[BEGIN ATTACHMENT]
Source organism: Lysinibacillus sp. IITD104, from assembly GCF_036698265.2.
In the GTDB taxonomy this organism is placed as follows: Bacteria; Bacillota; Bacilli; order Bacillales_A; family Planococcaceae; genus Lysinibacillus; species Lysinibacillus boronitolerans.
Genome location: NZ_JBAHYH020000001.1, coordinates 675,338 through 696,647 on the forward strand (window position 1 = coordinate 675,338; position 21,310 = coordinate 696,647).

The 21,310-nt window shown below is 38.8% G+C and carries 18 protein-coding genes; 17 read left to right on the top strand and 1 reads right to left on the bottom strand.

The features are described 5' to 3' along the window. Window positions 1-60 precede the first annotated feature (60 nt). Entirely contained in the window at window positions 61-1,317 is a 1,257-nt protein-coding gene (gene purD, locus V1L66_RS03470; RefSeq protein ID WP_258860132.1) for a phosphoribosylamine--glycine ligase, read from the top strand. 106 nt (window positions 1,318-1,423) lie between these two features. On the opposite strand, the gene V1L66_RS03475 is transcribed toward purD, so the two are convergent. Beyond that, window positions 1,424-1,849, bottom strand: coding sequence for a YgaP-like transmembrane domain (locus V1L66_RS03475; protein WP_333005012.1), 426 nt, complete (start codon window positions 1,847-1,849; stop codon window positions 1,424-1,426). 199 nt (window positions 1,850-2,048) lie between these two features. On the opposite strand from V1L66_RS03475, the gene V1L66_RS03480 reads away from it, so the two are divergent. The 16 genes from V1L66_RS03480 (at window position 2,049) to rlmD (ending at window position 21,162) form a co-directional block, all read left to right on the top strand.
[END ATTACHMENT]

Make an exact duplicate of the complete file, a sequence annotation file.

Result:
Source organism: Lysinibacillus sp. IITD104, from assembly GCF_036698265.2.
In the GTDB taxonomy this organism is placed as follows: Bacteria; Bacillota; Bacilli; order Bacillales_A; family Planococcaceae; genus Lysinibacillus; species Lysinibacillus boronitolerans.
Genome location: NZ_JBAHYH020000001.1, coordinates 675,338 through 696,647 on the forward strand (window position 1 = coordinate 675,338; position 21,310 = coordinate 696,647).

The 21,310-nt window shown below is 38.8% G+C and carries 18 protein-coding genes; 17 read left to right on the top strand and 1 reads right to left on the bottom strand.

The features are described 5' to 3' along the window. Window positions 1-60 precede the first annotated feature (60 nt). Entirely contained in the window at window positions 61-1,317 is a 1,257-nt protein-coding gene (gene purD, locus V1L66_RS03470; RefSeq protein ID WP_258860132.1) for a phosphoribosylamine--glycine ligase, read from the top strand. 106 nt (window positions 1,318-1,423) lie between these two features. On the opposite strand, the gene V1L66_RS03475 is transcribed toward purD, so the two are convergent. Beyond that, window positions 1,424-1,849, bottom strand: coding sequence for a YgaP-like transmembrane domain (locus V1L66_RS03475; protein WP_333005012.1), 426 nt, complete (start codon window positions 1,847-1,849; stop codon window positions 1,424-1,426). 199 nt (window positions 1,850-2,048) lie between these two features. On the opposite strand from V1L66_RS03475, the gene V1L66_RS03480 reads away from it, so the two are divergent. The 16 genes from V1L66_RS03480 (at window position 2,049) to rlmD (ending at window position 21,162) form a co-directional block, all read left to right on the top strand.